And on Psalm 149:

"Many people take the mention of these instruments allegorically and say that the timbrel requires the putting to death of our flesh, and that the psaltery requires us to look up to heaven (for this instrument resounds from above, not from below like the lyre). But I would say this, that in olden times they were thus led by these instruments because of the dullness of their understanding and their recent deliverance from idols. Just as God allowed animal sacrifices, so also he let them have these instruments, condescending to help their weakness."5

And finally, on Psalm 150:

"Therefore, just as the Jews are commanded to praise God with all musical instruments, so we are commanded to praise him with all our members- the eye, the tongue, the ear, the hand. Paul makes this clear when he says, ‘Present your bodies a living sacrifice, holy, acceptable unto God, which is your spiritual service.’ The eye praise’s when it does not gaze licentiously, the tongue when it sings, the ear when it does not listen to wicked songs and accusations against a neighbor, the mind when it does not devise treachery, but abounds in love, the feet when they do not run to do evil, but to carry out good works, the hands when they are stretched out, not for robbery and grasping and blows, but to give alms and to protect those who are wronged. Then man becomes a tuneful lyre, offering up to God a harmonious and spiritual melody. Those instruments were then allowed because of the weakness of the people, to train them to love and harmony, and to stir up their mind to do with pleasure the things that bring profit, for God wished through this sort of persuasion to bring them to a great zeal for him. For knowing their base and careless and indolent nature, God employed craft to arouse them from sleep, mixing the sweetness of melody with the toil of service."6

It seemed to some that this argument about the allurements of music as God’s temporary device to arouse a dull and unresponsive people would apply equally against the continued use of singing in the church. This objection is considered in an anonymous work, of uncertain date,’ called "Questions and Answers to the Orthodox":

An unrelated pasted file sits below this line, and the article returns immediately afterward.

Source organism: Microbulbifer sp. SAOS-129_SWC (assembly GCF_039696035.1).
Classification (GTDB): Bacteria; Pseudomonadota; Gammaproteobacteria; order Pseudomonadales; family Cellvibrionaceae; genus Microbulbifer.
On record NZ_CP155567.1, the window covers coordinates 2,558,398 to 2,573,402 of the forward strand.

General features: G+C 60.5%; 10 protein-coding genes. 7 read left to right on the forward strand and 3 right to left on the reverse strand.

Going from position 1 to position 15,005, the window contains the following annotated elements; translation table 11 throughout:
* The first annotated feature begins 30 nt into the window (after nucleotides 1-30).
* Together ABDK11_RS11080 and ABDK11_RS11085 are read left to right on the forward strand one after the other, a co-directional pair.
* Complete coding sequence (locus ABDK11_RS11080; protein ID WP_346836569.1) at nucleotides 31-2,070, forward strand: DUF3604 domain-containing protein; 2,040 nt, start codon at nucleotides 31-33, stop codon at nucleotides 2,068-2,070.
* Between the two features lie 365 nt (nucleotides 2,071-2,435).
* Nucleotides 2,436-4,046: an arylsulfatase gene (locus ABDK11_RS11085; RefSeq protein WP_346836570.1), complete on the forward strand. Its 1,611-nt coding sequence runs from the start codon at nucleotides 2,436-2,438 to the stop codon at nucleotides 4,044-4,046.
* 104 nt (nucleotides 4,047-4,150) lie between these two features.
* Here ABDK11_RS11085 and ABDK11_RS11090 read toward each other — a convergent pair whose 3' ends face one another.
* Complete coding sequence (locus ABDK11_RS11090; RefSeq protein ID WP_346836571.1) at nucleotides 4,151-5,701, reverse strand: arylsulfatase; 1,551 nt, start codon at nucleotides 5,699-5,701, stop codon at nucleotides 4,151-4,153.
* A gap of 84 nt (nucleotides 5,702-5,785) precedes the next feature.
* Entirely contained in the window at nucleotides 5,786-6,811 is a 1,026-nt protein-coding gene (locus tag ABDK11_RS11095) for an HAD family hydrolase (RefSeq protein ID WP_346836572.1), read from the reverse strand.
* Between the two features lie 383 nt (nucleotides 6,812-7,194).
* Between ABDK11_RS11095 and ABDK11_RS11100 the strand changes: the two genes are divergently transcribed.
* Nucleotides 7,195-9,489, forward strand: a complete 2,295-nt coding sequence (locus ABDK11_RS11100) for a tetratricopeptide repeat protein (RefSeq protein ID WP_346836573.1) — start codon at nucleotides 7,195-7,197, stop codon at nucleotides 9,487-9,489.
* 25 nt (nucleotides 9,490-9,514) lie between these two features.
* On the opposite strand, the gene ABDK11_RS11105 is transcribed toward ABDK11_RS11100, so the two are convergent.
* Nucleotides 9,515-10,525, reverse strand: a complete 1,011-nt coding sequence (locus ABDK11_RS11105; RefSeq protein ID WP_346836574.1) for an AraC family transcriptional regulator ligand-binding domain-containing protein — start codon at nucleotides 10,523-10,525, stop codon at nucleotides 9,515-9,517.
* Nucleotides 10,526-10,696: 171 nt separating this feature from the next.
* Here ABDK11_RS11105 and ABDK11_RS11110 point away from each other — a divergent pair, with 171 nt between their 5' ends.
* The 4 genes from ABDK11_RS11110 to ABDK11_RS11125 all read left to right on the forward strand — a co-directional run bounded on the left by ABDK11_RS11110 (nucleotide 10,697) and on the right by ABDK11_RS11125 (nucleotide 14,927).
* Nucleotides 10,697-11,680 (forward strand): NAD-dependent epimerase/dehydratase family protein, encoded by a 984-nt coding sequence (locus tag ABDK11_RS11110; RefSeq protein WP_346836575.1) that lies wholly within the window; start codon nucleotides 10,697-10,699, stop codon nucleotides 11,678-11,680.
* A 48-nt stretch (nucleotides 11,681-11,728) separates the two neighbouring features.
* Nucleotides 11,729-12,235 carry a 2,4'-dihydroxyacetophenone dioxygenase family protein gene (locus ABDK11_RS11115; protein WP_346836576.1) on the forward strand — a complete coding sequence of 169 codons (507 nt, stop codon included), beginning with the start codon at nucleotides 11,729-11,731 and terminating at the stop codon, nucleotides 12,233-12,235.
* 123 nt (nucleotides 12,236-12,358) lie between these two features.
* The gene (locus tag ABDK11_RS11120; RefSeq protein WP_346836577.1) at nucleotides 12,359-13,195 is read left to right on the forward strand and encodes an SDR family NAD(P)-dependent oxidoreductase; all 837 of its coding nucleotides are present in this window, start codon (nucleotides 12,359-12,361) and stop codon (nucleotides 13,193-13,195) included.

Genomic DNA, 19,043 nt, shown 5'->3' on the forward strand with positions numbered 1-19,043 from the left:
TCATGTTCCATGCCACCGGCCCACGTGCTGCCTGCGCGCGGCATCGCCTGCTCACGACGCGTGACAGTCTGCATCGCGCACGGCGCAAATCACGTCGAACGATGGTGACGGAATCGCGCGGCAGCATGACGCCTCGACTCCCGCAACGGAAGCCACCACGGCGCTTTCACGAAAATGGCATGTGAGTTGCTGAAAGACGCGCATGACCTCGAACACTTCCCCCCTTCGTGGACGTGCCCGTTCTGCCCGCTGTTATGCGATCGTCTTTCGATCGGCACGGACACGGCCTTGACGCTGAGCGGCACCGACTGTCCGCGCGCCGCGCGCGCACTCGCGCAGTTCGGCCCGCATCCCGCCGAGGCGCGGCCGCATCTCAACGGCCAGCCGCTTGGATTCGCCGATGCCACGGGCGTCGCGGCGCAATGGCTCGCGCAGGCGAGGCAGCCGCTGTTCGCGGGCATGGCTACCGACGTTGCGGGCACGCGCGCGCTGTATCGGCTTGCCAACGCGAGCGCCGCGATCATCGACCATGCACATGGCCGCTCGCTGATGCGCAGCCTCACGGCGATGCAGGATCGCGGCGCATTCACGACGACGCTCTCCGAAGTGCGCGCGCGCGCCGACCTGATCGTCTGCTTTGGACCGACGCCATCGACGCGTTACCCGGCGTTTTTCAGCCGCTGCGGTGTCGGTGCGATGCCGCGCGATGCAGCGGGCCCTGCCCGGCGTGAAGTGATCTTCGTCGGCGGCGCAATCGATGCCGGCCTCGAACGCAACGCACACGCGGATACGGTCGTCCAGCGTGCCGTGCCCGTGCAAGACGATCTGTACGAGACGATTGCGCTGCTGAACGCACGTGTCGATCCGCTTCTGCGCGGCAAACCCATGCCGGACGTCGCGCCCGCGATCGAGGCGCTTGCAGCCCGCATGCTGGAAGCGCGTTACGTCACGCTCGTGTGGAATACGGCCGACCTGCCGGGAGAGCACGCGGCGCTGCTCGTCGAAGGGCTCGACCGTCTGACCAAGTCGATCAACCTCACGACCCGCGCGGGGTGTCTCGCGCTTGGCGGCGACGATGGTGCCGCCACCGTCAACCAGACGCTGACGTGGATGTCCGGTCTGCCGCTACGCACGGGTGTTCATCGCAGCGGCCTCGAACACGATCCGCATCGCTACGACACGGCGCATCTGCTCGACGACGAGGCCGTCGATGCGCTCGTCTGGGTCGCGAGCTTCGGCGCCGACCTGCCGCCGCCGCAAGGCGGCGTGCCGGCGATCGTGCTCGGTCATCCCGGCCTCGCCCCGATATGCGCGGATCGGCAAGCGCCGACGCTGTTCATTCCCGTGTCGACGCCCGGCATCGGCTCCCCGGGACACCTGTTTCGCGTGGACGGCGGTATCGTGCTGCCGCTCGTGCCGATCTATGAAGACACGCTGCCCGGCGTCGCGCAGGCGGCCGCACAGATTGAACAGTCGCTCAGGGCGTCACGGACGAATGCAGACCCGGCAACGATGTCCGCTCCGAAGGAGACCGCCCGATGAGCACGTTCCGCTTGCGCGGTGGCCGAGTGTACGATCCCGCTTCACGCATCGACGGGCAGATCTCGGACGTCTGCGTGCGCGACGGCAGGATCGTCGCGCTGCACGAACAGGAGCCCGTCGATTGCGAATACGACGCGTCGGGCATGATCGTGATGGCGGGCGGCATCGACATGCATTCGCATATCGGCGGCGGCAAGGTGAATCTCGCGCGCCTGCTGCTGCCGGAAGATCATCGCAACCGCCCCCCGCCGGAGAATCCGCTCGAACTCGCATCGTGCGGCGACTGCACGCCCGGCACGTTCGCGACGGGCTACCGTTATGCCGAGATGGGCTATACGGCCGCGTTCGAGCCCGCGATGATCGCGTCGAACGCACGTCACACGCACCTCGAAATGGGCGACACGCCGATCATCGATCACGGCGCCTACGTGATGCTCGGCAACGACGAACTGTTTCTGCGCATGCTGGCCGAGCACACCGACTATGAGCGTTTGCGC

"Question: If songs were invented by unbelievers to seduce men, but were allowed to those under the law on account of their childish state, why do those who have received the perfect teaching of grace in their churches still use songs, just like the children under the law?

"Answer: It is not simple singing that belongs to the childish state, but singing with lifeless instruments, with dancing, and with clappers. Hence the use of such instruments and the others that belong to the childish state is excluded from the singing in the churches, and simple singing is left. For it awakens the soul to a fervent desire for that which is described in the songs, it quiets the passions that arise from the flesh, it removes the evil thoughts that are implanted in us by invisible foes, it waters the soul to make it fruitful in the good things of God, it makes the soldiers of piety strong to endure hardships, it becomes for the pious a medicine to cure all the pains of life. Paul calls this "the sword of the spirit," with which he arms the soldiers of piety against their unseen foes. for it is the word of God, and when it is pondered and sung and proclaimed it has the power to drive out demons."7

The writings of Theodoret, bishop of Cyrus (Kyrrhus) in Syria, belong to the generation which followed Chrysostom, in the second third of the fifth century. His Biblical commentaries are recognized as among the best produced in the ancient church. On Psalm 150 he writes:

"‘Praise him with psaltery and harp . . .’ These instruments the Levites formerly used when praising God in the temple. It was not because God enjoyed their sound, out because he accepted the purpose of their worship. For to show that God does not find pleasure in songs nor in the notes of instruments we hear him saying to the Jews: ‘Take thou away from me the noise of’ thy songs, for I will not hear the melody of thy instruments.’ He allowed these things to be done for the reason that he wished to free them from the deception of idols. For since some of them were fond of play and laughter, and all these things were done in the temples of idols, he allowed these things in order to entice them. He used the lesser evil in order to forbid the greater, and used what was imperfect to teach what was, perfect."8

Another treatise of Theodoret’s, "On the Healing of Greek Afflictions," is an apologetic work in which one chapter is devoted to the pagan sacrifices. When Christians condemned them, the pagans pointed, to the law of Moses, where animal sacrifices similar to their own were commanded. Theodoret explains this as a concession to the Israelites when they were first delivered from bondage:

"So it was not in any need of victims or craving odors that God commanded them to sacrifice, but that he might heal the sufferings of those who were sick. So he also allowed the use of instrumental music, not that he was delighted by the harmony, but that he might little by little end the deception of idols. For if he had offered them perfect laws immediately after their deliverance from Egypt, they would have been rebellious and thrust away from the bridle, and would have hastened back to their former ruin."9